Tim Southee out of third test for New Zealand v South Africa through injury

A hamstring injury has put Tim Southee  out of the New Zealand side for the third test against South Africa.

A hamstring injury has put Tim Southee out of the New Zealand side for the third test against South Africa.


Well, that's at least made the selection jigsaw puzzle a tad easier to complete.

The Black Caps will be without Tim Southee for the third cricket test against South Africa due to a hamstring injury, after a scan on Thursday showed Southee has suffered a grade one tear of his left hamstring.

New Zealand opener Jeet Raval backs his team-mates to bounce back in Hamilton.

New Zealand opener Jeet Raval backs his team-mates to bounce back in Hamilton.

New Zealand has juggled its three-pronged pace attack throughout the series, with Southee being dropped from the first test side while injury kept Trent Boult out of the second test defeat in Wellington.

So it seems clear Boult and Neil Wagner will now be assigned duty for the quicks at Seddon Park in Hamilton when the Black Caps attempt to level the three-test series they trail 1-0.


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That's unless the radical approach of playing just one quick, along with all-rounders Colin de Grandhomme and Jimmy Neesham, and the spin duo of Jeetan Patel and Mitchell Santner has some appeal.

The mystery of what the pitch will produce will continue to present problems of picking a side right up until the toss, with Santner's inclusion - likely at the expense of de Grandhomme - maybe the most likely scenario, even after the Aucklander took the new ball for New Zealand in both South Africa's innings in Wellington.

Southee felt discomfort following the match at the Basin Reserve and a scan revealed a minor tear; enough to sideline him from the final test.

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It's a setback for a side that needs to win to level the ledger, but opener Jeet Raval is backing his colleagues to bounce back quickly.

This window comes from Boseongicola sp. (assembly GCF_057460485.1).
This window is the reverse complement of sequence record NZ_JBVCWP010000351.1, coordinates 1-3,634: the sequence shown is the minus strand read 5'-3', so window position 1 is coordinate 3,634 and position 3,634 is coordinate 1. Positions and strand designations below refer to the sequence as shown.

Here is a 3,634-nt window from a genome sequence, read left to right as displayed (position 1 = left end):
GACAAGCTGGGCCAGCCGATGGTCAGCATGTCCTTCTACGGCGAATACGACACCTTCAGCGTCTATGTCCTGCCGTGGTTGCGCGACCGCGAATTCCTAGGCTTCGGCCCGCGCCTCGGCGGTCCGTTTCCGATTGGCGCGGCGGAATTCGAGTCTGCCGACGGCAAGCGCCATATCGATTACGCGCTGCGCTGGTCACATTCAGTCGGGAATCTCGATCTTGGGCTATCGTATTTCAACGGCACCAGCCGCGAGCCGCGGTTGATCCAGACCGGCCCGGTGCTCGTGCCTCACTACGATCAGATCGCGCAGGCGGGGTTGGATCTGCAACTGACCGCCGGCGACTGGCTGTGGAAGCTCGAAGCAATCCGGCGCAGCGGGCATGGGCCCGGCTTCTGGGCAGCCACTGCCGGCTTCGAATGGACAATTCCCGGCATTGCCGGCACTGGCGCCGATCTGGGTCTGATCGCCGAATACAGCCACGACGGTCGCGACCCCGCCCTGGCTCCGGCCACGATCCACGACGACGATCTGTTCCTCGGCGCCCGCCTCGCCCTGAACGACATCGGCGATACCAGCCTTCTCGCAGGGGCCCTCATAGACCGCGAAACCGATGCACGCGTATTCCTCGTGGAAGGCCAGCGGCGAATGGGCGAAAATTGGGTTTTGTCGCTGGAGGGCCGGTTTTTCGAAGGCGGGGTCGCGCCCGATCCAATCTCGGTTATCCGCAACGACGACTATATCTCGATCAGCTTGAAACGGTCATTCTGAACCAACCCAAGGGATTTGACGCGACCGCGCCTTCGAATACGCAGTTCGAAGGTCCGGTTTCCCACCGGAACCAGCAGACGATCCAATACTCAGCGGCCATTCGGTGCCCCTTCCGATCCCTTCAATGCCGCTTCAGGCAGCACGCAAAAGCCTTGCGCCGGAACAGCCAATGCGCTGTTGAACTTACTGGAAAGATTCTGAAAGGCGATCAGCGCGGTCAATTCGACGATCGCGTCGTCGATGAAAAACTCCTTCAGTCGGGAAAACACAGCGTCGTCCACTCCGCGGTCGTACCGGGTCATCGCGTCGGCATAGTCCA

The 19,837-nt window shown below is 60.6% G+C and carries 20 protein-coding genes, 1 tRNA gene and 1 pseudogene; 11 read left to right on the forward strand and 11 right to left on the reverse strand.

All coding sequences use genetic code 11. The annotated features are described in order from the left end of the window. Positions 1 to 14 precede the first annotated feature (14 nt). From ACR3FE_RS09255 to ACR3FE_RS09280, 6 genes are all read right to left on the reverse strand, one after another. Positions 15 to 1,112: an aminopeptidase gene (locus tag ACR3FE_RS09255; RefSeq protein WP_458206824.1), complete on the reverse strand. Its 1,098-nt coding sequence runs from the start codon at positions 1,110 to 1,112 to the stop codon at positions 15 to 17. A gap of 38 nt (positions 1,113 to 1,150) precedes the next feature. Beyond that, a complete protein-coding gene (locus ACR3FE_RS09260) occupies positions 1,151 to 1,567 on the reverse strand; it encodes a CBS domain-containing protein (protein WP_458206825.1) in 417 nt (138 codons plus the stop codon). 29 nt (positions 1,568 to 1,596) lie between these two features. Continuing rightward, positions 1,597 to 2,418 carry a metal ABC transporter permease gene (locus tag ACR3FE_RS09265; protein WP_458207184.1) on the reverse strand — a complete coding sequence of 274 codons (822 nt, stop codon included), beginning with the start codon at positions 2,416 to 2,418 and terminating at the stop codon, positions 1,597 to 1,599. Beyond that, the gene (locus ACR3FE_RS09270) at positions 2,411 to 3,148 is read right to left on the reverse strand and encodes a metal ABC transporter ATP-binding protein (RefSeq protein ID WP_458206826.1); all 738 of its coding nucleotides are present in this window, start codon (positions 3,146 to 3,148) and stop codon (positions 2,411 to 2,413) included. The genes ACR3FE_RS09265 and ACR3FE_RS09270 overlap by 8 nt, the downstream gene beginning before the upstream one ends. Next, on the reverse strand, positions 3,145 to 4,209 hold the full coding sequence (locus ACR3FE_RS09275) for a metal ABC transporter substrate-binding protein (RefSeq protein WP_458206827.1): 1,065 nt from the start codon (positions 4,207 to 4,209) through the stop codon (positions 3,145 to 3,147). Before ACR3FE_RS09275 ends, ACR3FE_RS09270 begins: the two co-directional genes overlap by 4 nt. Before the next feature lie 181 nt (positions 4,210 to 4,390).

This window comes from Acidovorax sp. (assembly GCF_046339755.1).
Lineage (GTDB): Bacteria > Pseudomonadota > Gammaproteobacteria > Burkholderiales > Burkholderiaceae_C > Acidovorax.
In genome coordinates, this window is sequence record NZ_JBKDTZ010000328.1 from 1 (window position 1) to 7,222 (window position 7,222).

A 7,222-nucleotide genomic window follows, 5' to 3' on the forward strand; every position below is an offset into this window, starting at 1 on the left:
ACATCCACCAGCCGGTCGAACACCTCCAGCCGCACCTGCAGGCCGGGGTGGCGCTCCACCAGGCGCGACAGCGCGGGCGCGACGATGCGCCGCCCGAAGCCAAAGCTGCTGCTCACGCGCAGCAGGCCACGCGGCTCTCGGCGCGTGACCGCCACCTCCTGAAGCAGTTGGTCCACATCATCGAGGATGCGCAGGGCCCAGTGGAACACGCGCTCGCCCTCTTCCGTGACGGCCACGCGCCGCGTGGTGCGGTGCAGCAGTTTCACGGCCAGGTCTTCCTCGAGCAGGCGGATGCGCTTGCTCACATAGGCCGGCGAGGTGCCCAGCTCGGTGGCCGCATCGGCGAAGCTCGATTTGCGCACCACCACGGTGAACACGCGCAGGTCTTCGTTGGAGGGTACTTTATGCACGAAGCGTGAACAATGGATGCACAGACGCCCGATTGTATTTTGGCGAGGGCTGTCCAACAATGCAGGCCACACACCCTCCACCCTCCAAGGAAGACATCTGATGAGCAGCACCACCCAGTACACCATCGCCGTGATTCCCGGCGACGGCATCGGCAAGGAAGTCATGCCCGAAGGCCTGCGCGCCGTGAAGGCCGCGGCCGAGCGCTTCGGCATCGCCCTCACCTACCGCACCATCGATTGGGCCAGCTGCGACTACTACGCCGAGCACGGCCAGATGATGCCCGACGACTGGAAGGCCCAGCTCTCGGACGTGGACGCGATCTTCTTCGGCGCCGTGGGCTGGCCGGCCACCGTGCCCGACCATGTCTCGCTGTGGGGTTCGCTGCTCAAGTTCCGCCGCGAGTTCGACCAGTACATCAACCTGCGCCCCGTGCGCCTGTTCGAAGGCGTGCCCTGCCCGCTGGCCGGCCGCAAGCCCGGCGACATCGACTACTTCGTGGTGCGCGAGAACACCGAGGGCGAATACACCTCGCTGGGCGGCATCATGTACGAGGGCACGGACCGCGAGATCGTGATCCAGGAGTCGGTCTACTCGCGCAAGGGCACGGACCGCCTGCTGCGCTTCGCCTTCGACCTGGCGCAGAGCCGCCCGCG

While the Black Caps unravelled in a day in the capital, they certainly weren't "un-raval-ed". The left-hander, who made his test debut last November, has scored 168 runs in three innings this series at an average of 56 - only opposition opener Dean Elgar has contributed more runs - and his tight technique has served him well, with a dose of good fortune also aiding him.

What shouldn't be forgotten in the fall-out from the second test stumble is that New Zealand had battled South Africa on an even keel - with little advantages swinging to and fro - this series until a disastrous day three in Wellington.

So Raval was able to see there was some brightness among the lingering gloom.

"There's been a fair bit of reflection over the last test, but all-in-all we have learned from our mistakes and we're looking forward to the next five days here and rectifying our errors," Raval said.

"We don't need to change a whole lot of things - it's about being better for long periods of time.

"As we've shown in the first test - and bits of the second test - we were good enough; I think we just need to be good enough for long periods of time. If we can do that, I think we'll be able to square the series."

Raval's 80 was the only knock of note in New Zealand's second innings at the Basin Reserve, but it wasn't enough to satiate him.

"I would have liked to score not 80 but 180, because that's what wins you games. I was disappointed in that regard."

It's tough for a six-test rookie to speak on what's ailing his more experienced team-mates, but Raval expects better things in Hamilton.

"I think they've got out to some very good balls - you're going to get that against a quality opposition.

"Tommy's [Tom Latham] going to come right - he's a world-class player. We've got faith in Tommy, he's working as hard as anyone and I'm sure he'll come good.

"Every player goes through rough patches in their career - it's about understanding what needs to be done. It's about going back to the basics.

"It's about being very strong in your game plans and sticking to it for long periods of time ... you know your rewards will come later in the innings. You can be forced to go for a period of time without scoring any runs and that's what international cricket is about."

 - Stuff


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